• Just to clarify, the greaser is used for bearings on the helicopter drive train not the bearings in the glow engine. I have successfully used them in electric helicopters and cars. 

  • All the motors I have seen have shielded/sealed bearings, even $10 ones from hobbyking.

    Shielded bearings can be lubricated if the shields are removable like Steven Adams described. You can google "how to lubricate inline skate bearings". It's not a short process. It's probably more reasonable to buy new bearings.

    Lubricating by letting oil wick into the bearing is a bad idea. It's pretty sure that you'll get some oil on the outside of the shield and this oil will only collect dust. This dust on top of the shield will unavoidably get into the bearing.

    • Just got a reply from 3DR

      "In regards the motor lubrication; unfortunately we have no guidelines on this at the time, but I'll make sure to bring it up to see if there's any pointers we can share."

      So my action item to find out what 3DR recommends is done, yet still no specific guidance.

  • I don't have much experience with the bearings in the brushless RC motors, only 608 size. Usually these have a circlip that can be unclipped to allow removal of the shields and then you can use acetone to properly clean the bearing and apply oil inside. I wouldn't apply oil to the outside for it to seep inside through the shields, unless you wipe the bearing dry before taking it out in the wild it'll just attract dirt/dust that sticks on to the oil.

    If you can do maintenance on the bearings, I'd have two sets of motors to swap in and out as needed for maintenance without being grounded.

    • At conferences I go to, when a group explores a subject often times, a good deal of experience and knowledge happens rapid fire. At some point, the moderator or person who brought up the discussion, gives a first summary that may fire up some more exchanges or the group refines and agrees on the current understanding. Lets try this now.

      The question:  How often, with what lubricant, and technique should I tend to my Iris motor bearings?

      Summary of discussion to date:

      Not everyone in this group fly the IRIS and those who do, in time or have may already, switched to a different motor than stock.

      The stock motor as supplied did not come with recommendations that I can find in writing yet some have suggested that a 6 flight maintenance schedule is best.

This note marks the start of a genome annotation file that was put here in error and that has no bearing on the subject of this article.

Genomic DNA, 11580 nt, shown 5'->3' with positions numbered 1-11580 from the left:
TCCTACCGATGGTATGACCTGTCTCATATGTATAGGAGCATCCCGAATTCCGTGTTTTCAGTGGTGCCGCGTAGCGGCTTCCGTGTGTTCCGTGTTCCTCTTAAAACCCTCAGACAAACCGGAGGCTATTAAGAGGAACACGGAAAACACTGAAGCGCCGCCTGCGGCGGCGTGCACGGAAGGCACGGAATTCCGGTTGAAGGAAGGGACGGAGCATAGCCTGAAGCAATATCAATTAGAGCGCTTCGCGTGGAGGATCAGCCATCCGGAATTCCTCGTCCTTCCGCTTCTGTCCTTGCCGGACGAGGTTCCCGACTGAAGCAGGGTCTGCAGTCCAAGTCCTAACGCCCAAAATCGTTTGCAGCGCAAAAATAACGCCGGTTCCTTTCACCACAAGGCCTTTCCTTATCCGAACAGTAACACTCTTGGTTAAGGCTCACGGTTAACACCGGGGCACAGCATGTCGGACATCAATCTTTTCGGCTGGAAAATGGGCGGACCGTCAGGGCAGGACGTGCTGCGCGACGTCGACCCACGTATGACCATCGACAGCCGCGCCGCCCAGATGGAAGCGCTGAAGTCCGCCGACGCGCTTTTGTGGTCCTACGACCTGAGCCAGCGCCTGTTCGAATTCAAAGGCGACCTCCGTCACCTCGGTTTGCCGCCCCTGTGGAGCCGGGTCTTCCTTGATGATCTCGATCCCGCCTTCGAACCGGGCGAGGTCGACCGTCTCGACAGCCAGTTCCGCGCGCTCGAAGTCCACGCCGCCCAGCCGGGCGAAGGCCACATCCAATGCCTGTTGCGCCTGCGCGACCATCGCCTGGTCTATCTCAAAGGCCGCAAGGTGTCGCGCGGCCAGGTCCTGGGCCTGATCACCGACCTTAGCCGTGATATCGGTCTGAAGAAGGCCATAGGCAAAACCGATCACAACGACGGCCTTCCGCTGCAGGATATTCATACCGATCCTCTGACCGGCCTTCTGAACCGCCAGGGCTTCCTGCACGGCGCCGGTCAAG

I do not know if over time, the stock motor has evolved and what the configuration is.

      So, in general, depending on the specific bearing design, lubrication if at all, cleaning may or may not be required or in the case of some sealed bearings, not effective.

      Experience has demonstrated particulate contamination in the motors..after they are forced air cooled.

      Apart from a dynamic film that reduces the stress or working of the bearing material to prevent failure, Lubrication can also transport and retain material that interferes with the rotation..binds the bearing or increases the failure rate. The Crunchy Rotation Syndrome or CRS

      It was pointed out that the ball bearings used in motors for aerodynamic propulsion in the direct drive configuration have mainly an axial or thrust load. Unless specifically designed for thrust load, bearing designed for radial loads will be compromised and thus have a reduced service life if the thrust load is above some fraction of the radial load spec. An Iris with battery weighs 1.3 KG thus for a Iris without a payload, the thrust at hover will be 1.3 Kg divided by 4 per motor...does not seem like much but the bearings are tiny.

      Proposed Conclusions:

      * We need what is specifically recommended by the motor manufacture and published in the user guides.  By this I mean not just oil

      * If a lifetime for the motor is specified then one needs to decide on the replacement interval

      to satisfy lifetime requirements.  This is complicated by the flight environment. Take off from a beach? 

      * Those who increase the acceleration of their drone by using different props or more battery cells should be aware that the bearing life time may not be as expected from lower thrust levels.

      * number of flights may not be the best way of looking at this as for example flying at higher altitudes results in a higher rotation speed and we all know that given a bearing under a certain load, we can not increase the rotation speed above a point before the bearing fails.

      Anything else?

    • Good summary Dan, I don't know If you can move the summary at first, under your topic presentation, A thing that I look important too, is to check each motor with the hand (as someone else explain to me in this forum, im goig to try to find)) periodically doing little force to one side, if you notice something different like a crispy bearing, not fly and try to replace as soon as posible, I think that this is common to any motors. It's great if manufacturers give this information but anyone do it because of different conditions, the only thing that we can have is changuing information here with owr different experiences.

      Sorry my offtopic with my no iris cuad but I didn't find many discussions about this subject.

  • So really it not have sense to relubricate owr bearings? better to have a reposition stock and change when they go bad or change after X hours of flying time to avoid crashes? what do you think is better?